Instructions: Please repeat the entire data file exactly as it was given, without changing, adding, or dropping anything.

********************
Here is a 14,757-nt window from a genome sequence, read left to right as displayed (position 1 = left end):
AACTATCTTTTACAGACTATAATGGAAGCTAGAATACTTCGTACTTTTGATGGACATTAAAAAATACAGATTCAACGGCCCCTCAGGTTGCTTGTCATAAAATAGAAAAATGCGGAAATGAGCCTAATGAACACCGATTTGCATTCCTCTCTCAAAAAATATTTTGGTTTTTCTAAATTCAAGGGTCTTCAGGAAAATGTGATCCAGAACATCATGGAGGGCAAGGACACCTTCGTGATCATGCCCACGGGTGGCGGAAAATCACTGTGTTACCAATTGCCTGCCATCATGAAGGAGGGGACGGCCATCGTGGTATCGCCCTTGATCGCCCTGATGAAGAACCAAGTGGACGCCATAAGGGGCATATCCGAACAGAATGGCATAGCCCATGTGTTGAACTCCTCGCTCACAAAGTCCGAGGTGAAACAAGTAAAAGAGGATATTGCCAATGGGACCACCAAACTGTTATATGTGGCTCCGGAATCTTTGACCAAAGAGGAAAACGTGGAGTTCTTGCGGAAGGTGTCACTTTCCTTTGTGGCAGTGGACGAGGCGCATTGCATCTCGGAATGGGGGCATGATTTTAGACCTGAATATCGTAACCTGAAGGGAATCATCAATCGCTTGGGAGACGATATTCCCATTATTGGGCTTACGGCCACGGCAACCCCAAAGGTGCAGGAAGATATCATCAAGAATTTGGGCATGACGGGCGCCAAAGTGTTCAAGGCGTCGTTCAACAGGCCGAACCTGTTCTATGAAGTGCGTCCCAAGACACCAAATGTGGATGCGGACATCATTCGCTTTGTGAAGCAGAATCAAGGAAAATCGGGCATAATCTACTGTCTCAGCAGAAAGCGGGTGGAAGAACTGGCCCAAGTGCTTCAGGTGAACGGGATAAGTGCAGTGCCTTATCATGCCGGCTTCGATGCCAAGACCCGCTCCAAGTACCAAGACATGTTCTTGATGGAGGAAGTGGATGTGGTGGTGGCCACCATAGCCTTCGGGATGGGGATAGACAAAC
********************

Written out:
Here is a 14,757-nt window from a genome sequence, read left to right as displayed (position 1 = left end):
AACTATCTTTTACAGACTATAATGGAAGCTAGAATACTTCGTACTTTTGATGGACATTAAAAAATACAGATTCAACGGCCCCTCAGGTTGCTTGTCATAAAATAGAAAAATGCGGAAATGAGCCTAATGAACACCGATTTGCATTCCTCTCTCAAAAAATATTTTGGTTTTTCTAAATTCAAGGGTCTTCAGGAAAATGTGATCCAGAACATCATGGAGGGCAAGGACACCTTCGTGATCATGCCCACGGGTGGCGGAAAATCACTGTGTTACCAATTGCCTGCCATCATGAAGGAGGGGACGGCCATCGTGGTATCGCCCTTGATCGCCCTGATGAAGAACCAAGTGGACGCCATAAGGGGCATATCCGAACAGAATGGCATAGCCCATGTGTTGAACTCCTCGCTCACAAAGTCCGAGGTGAAACAAGTAAAAGAGGATATTGCCAATGGGACCACCAAACTGTTATATGTGGCTCCGGAATCTTTGACCAAAGAGGAAAACGTGGAGTTCTTGCGGAAGGTGTCACTTTCCTTTGTGGCAGTGGACGAGGCGCATTGCATCTCGGAATGGGGGCATGATTTTAGACCTGAATATCGTAACCTGAAGGGAATCATCAATCGCTTGGGAGACGATATTCCCATTATTGGGCTTACGGCCACGGCAACCCCAAAGGTGCAGGAAGATATCATCAAGAATTTGGGCATGACGGGCGCCAAAGTGTTCAAGGCGTCGTTCAACAGGCCGAACCTGTTCTATGAAGTGCGTCCCAAGACACCAAATGTGGATGCGGACATCATTCGCTTTGTGAAGCAGAATCAAGGAAAATCGGGCATAATCTACTGTCTCAGCAGAAAGCGGGTGGAAGAACTGGCCCAAGTGCTTCAGGTGAACGGGATAAGTGCAGTGCCTTATCATGCCGGCTTCGATGCCAAGACCCGCTCCAAGTACCAAGACATGTTCTTGATGGAGGAAGTGGATGTGGTGGTGGCCACCATAGCCTTCGGGATGGGGATAGACAAAC